Opponents of TTIP, the Transatlantic Trade and Investment Partnership treaty currently being negotiated on our behalf by the European Union, have consistently noted how secretive and undemocratic the process is. Just how undemocratic has been shown in startling manner by an interview between John Hilary from War on Want and trade commissioner Cecilia Malmström.
When Hilary challenged Malmström over the extent of opposition, as witnessed by more than three million signatures on a Europe-wide petition against the deal – not to mention a 250,000-strong demonstration in Berlin earlier in October – she replied, “I do not take my mandate from the European people.”
No indeed. She takes it from the transnational corporations which stand to benefit.
‘Total lack of transparency’
Declared opponents are not the only ones outraged by the negotiation process. Interviewed in September by French regional newspaper Sud Ouest, France’s minister for foreign trade, Matthias Fekl said that the “total lack of transparency” posed “a democratic problem”.
In particular, Fekl said that members of the US Congress had “access to a much higher number of documents than we do in Europe”. He also revealed that members of European parliaments could only get to read the negotiating texts in secure rooms in US embassies.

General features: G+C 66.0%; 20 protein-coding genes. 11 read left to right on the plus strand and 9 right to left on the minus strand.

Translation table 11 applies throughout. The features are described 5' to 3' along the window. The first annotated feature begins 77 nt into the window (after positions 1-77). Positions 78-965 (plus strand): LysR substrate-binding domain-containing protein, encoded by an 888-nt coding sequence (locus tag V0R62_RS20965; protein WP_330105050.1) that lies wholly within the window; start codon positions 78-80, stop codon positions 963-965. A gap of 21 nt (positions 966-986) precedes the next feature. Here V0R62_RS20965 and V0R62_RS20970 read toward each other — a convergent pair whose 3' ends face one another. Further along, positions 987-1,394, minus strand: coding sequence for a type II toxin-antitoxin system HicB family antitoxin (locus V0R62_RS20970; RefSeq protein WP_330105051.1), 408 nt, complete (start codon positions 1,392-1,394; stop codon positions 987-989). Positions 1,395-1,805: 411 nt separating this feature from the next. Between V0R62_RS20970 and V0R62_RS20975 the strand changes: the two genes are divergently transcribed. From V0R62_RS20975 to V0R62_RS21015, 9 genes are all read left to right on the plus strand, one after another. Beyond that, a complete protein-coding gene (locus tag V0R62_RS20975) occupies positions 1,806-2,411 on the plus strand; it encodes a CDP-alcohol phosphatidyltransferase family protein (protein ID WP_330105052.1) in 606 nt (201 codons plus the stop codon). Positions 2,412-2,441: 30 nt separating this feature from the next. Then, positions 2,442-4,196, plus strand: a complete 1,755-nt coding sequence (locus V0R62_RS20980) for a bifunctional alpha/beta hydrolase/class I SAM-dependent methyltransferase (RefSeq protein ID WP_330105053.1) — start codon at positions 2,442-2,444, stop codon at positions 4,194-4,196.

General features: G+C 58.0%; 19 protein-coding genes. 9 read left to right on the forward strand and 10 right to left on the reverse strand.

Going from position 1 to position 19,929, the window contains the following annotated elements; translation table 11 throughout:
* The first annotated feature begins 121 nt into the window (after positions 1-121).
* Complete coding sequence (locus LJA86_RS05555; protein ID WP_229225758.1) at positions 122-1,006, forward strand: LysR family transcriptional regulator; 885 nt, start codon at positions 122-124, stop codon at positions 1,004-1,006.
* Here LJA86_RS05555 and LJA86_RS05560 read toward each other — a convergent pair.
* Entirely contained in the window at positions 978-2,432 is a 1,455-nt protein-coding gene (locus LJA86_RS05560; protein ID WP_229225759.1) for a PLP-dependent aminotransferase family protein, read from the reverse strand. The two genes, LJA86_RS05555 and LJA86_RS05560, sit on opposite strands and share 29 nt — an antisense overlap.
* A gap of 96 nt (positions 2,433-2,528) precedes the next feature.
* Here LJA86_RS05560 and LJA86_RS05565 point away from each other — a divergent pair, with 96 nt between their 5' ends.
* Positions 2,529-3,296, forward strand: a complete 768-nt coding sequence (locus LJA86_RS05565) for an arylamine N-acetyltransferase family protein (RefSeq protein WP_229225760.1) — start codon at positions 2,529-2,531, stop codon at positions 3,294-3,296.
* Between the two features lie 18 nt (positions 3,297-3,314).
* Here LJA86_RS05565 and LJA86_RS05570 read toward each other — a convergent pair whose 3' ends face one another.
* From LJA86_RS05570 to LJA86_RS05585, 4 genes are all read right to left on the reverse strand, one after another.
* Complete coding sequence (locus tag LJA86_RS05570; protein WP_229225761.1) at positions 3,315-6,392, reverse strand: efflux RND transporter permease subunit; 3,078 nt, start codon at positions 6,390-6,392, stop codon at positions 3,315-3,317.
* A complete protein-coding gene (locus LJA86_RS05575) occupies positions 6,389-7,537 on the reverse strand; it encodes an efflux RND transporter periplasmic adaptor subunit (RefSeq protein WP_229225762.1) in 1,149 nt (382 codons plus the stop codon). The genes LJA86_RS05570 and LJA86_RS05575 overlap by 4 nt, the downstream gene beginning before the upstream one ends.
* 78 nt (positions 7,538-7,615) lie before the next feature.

“Europe has offered many compromises, and has received no serious offers from the Americans in return.”
“Europe has offered many compromises, in all areas, and has received no serious offers from the Americans in return,” Fekl added. “Neither for access to their public markets, nor for access to their agricultural and food markets, which remain closed.”
And he went further, saying that France could walk out of the TTIP talks altogether. According to German newspaper Die Zeit, this makes him the first government minister of an EU member state to talk openly about the possibility of the TTIP negotiations collapsing entirely.
Initially those negotiating the deal were hoping to get an outline agreement by the end of the year. That looked like a modest target back in 2013 when EU member states gave the European Commission the green light to start talking to the US about TTIP. Now it is looking ludicrously optimistic.
The Economist noted on Saturday 17 October, “The TTIP negotiations have slowed to a crawl; even the discussions on tariff elimination, which was supposed to be the easy bit, have dragged.” According to the website Politico, which said it had seen an internal Commission report, the US and the EU have not even exchanged positions on 10 of the TTIP’s 24 “chapters”, which each cover different areas – let alone started to negotiate.
Meanwhile, reports from Washington suggest that the European Union is already dropping its standards ahead of a TTIP agreement. The newsletter Washington Trade Daily said that EU trade counsellor Damien Levie told a free-market US think tank that genetically modified crops and chemically washed beef carcasses were already being allowed into the EU. The news will do nothing to dispel anxiety throughout Europe that TTIP will involve a collapse of environmental standards in a capitulation to large-scale US agriculture companies.
On Sunday (18 October) anti-TTIP rallies also took place in 50 Spanish cities.